The Weekly Buzz - Video Best Practices
We’ve talked about the power of video in sales before. But after reading this week’s Field Test, involving technical difficulties on a videoconference, it seemed like a good time to review video best practices. Here’s what we found!
Just like we covered with voicemail last week, there are some tried and true ways to improve how your message comes across on video. Audio quality is still important. So is smiling! But did you realize that recording the meeting can improve your eye contact? That’s because when you don’t need to take notes, you can keep your full focus on the camera.
When you’re on a video sales meeting, people aren’t just looking at your face. Your sales deck also needs to be looking its best. Remember that people will be watching on their computer screen or even a phone, so you should keep the wording much more minimal than if you were projecting the slides in a conference room. Get to know your videoconferencing software so you can share files or take input from participants!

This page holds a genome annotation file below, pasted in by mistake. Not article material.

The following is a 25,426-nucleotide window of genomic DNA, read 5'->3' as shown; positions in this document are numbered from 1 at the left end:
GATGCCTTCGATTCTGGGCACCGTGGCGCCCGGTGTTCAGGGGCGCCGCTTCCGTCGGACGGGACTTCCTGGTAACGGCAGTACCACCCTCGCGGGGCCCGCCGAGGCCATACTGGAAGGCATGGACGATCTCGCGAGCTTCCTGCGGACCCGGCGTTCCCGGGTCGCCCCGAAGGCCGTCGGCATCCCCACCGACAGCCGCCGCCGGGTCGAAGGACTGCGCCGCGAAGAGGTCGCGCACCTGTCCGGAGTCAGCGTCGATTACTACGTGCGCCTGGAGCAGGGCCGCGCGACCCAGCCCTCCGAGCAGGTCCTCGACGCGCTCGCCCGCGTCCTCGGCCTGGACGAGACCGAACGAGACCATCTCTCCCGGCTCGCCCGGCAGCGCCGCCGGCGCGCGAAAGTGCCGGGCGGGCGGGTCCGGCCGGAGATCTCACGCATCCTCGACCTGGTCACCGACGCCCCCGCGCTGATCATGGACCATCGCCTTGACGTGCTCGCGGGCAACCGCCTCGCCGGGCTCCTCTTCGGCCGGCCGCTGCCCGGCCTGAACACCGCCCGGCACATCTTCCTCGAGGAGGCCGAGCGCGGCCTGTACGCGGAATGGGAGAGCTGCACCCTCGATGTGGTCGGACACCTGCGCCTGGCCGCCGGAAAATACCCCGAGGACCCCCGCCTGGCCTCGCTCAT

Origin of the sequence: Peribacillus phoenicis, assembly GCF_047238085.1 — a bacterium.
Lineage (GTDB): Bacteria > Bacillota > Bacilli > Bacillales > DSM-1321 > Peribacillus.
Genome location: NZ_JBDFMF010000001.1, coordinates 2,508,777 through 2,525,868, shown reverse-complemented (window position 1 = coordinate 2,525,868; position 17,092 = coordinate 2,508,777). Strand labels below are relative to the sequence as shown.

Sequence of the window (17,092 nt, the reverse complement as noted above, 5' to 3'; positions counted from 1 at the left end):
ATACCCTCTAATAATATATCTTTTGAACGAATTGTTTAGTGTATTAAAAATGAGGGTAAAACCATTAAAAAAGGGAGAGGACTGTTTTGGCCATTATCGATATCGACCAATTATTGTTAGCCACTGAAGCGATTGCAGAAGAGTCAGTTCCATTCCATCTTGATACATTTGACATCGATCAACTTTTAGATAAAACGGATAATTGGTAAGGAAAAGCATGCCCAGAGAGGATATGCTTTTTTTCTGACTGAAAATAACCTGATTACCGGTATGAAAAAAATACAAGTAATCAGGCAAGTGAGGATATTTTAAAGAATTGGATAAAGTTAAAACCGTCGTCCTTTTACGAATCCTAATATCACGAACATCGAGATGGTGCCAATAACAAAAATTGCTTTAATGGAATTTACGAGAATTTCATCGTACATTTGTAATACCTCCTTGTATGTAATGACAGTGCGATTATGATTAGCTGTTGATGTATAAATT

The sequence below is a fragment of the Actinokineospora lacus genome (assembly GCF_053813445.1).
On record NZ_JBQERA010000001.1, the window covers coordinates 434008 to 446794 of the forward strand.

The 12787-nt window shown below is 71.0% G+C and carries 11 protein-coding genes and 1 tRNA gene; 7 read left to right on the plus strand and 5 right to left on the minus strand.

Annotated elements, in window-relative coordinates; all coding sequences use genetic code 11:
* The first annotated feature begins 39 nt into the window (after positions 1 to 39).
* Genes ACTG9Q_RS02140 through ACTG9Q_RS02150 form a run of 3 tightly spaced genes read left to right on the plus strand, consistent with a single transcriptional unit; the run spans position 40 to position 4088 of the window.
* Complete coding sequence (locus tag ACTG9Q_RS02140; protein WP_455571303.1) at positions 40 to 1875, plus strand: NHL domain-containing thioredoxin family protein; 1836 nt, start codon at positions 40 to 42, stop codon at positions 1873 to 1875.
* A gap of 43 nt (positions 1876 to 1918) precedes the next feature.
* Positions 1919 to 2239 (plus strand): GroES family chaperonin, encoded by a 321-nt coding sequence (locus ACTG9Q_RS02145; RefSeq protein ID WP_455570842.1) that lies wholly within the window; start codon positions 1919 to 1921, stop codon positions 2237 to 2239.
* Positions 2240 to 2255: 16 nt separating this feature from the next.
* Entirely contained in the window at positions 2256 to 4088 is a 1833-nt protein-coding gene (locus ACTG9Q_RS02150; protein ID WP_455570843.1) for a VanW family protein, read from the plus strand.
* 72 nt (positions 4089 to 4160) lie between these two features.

Practice Makes Perfect
Generally, people expect that older workers will have the most problems using videoconferencing. While younger workers do use video more than Boomers, it turns out that tech adoption is more evenly spread over generations than expected. So are anxieties about using tech. When it comes to video, presenters worry about technical difficulties, how people perceive them, and their public speaking skills. All of these concerns can be reduced with dedicated practice before an important call! Team up with a coworker to finesse your success on-screen.
Give us a (video) call! Remember, Maestro reviews decks and pitches and guides role plays for clients. Drop us a line at firstname.lastname@example.org to grow your team’s sales acumen!